- November 26, 2020
- Posted by: Albert Muhumuza
- Category: news
Makerere University College of Agricultural and Environmental Sciences (CAES) has launched the monthly policy seminar series to re-ignite the debate and bridge the existing knowledge gap between research and policy making on issues of agricultural and rural development.
The initiative supported by the Government of Uganda through the Research and Innovation fund (RIF), is being spearheaded by Dr. Rosemary Isoto (Principal Investigator ( PI), assisted by Prof Theodora Hyuha and Prof Bernard Bashaasha, all from the Department of Agribusiness and Natural Resource Economics (DANRE) School of Agricultural Sciences, the latter is also Principal CAES.
The function attracted over 100 participants physically and virtually and comprised members of the academia from Makerere and other universities, research, government ministries and agencies, development partners, the Private Sector and the Civil Society Organizations.
The monthly policy seminar series were officially launched on 24th November, 2020, by the Chairperson, National Planning Authority (NPA) represented by the Deputy Chairperson Prof. Sam Obwoya while the Keynote address was delivered by Makerere University Chancellor Prof. Ezra Suruma at the Conference Hall, School of Food Technology, Nutrition and Bioengineering.
The function was also graced by Makerere University Vice Chancellor, Prof. Barnabas Nawangwe and the Chair, RIF Grants Management Committee (GMC) represented by Mr. John Mutenyo.
In his welcome remarks, the Vice Chancellor Prof. Barnabas Nawangwe said something good was happening at Makerere University these days.
“Every day, there is a seminar on innovation or disseminating research findings and that is mainly because of the research fund that was given by government for the first time Makerere to get a dedicated fund for research and not a small fund, 30 billion shillings.
That is a very good start that is enabling staff do research on national development issues and every seminar I attend, makes me very proud that I am the Vice Chancellor at the time”, Prof. Nawangwe remarked.
The Vice Chancellor reminded participants that Uganda’s population is estimated to be 100 million in 2050.
Prof. Nawangwe also referred participants to the commotion the country witnessed the other week with a population of 45 million over the arrest of the presidential aspirant Hon. Robert Kyagulanyi Sentamu and challenged the audience to think of the magnitude of the commotion that 100 million people can cause if the development issues are not addressed.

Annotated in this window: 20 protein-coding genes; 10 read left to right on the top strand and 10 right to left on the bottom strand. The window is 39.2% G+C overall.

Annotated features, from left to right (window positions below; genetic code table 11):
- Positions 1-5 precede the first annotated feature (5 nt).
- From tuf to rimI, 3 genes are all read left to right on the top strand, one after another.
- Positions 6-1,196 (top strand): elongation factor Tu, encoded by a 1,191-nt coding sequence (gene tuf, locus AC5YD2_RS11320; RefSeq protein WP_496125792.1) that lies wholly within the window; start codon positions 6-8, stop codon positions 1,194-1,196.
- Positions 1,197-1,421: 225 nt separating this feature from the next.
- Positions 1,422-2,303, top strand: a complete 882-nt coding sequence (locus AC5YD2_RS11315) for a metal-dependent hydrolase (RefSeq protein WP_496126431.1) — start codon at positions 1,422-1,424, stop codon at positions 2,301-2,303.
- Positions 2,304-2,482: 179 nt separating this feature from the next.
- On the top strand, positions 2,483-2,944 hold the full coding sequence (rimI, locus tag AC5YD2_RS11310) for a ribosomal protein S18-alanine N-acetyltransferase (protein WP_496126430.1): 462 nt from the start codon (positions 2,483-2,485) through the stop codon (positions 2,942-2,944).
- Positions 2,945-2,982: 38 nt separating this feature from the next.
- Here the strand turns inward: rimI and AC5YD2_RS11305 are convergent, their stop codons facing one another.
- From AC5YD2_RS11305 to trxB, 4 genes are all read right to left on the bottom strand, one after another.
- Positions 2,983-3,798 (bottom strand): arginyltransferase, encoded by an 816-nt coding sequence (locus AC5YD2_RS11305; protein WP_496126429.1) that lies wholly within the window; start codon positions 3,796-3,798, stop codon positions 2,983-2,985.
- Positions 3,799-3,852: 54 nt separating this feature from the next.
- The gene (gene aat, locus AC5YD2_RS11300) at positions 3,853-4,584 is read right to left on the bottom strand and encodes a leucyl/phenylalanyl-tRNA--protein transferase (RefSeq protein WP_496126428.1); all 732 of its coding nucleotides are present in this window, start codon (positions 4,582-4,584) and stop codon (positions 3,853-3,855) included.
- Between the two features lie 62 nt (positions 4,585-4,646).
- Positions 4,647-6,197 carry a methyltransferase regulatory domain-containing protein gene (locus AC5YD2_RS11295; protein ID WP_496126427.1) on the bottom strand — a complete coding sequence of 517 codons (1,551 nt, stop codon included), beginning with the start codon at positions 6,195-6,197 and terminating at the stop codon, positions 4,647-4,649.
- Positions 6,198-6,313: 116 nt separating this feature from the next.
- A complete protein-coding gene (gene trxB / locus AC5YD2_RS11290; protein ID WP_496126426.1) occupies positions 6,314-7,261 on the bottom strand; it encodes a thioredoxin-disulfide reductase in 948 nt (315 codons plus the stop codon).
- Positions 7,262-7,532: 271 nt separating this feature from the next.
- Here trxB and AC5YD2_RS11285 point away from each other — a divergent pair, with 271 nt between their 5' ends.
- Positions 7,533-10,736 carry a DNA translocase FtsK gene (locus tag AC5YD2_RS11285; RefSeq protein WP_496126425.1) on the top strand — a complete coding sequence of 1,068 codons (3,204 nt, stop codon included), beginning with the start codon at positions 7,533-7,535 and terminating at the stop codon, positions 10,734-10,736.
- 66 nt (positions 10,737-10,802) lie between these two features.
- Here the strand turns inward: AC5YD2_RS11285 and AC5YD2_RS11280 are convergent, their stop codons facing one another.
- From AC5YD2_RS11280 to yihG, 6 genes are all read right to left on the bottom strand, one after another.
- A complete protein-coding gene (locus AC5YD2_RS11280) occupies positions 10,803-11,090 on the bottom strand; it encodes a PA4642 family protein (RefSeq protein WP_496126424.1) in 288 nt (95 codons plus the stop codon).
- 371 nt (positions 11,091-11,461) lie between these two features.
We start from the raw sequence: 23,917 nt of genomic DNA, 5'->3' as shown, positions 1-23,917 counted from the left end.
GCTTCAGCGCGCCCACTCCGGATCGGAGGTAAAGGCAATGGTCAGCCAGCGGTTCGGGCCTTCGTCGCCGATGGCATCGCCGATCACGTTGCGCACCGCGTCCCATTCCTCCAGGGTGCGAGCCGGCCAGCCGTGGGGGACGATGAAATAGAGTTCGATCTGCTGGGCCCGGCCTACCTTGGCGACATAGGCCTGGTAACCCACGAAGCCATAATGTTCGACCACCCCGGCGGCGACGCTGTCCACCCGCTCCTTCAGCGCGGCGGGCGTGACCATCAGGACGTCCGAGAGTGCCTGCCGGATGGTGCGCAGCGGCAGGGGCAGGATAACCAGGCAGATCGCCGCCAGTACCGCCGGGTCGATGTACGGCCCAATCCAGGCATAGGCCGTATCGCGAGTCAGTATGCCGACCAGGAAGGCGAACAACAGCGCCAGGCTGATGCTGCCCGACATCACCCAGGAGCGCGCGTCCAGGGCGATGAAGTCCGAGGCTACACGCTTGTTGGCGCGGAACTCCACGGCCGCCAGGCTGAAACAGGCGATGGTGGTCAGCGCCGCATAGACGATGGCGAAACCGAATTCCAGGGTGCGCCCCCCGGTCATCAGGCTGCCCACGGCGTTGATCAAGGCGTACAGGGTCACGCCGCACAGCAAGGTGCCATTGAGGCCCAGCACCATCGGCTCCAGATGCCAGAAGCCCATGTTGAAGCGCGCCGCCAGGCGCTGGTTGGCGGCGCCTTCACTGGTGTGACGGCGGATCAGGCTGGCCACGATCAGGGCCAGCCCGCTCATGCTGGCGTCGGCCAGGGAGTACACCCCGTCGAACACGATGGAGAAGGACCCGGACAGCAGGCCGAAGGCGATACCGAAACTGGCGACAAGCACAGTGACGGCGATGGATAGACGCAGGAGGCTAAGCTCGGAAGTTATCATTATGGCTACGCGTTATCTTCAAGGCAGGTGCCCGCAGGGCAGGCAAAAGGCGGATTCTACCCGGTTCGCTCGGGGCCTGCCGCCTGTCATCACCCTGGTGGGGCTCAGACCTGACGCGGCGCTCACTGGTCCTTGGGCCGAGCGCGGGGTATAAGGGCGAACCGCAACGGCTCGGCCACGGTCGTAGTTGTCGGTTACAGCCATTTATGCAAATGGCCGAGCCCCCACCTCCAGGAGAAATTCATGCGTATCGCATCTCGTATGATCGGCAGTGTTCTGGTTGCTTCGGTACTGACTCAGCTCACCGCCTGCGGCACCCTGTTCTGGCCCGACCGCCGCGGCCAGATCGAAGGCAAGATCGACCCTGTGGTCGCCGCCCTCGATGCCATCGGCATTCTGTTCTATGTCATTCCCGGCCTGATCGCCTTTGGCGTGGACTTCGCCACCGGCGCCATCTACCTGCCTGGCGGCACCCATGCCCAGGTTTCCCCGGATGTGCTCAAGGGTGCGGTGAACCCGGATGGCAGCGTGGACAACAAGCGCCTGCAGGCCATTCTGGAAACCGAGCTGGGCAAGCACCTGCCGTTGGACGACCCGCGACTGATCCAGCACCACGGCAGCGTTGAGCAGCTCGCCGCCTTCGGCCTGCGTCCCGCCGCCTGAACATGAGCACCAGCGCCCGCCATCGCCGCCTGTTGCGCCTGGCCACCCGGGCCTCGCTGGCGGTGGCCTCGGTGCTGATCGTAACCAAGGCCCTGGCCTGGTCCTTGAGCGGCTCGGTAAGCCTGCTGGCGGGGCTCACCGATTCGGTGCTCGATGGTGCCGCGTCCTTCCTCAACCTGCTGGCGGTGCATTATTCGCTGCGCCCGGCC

The Vice Chancellor said, Uganda is likely to be one of the least urbanizing countries in Africa for now but the estimate for that year 2050, is that the country’s urbanization would have reached 22% with 22 million people living in urban centers.
He however noted that Uganda will remain largely rural and the least urbanized because, most of the population will still be in the rural areas and likely to remain for a long time for many reasons including good climate and land where people can feed themselves.
“But it also means, that if we think about developing Uganda, we will not develop until we have developed the rural areas because we have two different types of populations- those in urban areas with everything and those living in object poverty in the rural areas”, Said Prof. Nawangwe.
Prof. Nawangwe expressed happiness that the CAES had started an initiative on seminar series on policy discourse on agriculture and rural development.
He also expressed gratitude that the Chancellor personally, was giving the first lecture not that he is Chancellor, but, an expert in that area adding that, it was right that he came to the university, which he insists should be the engine of development to the country.
The Vice Chancellor recognized, congratulated and expressed pride in the CAES for being vibrant in research and, being among the most vibrant college of agriculture on the African continent providing lead and backing RUFORUM and other very strong agencies like the World Bank in training people in crop improvement.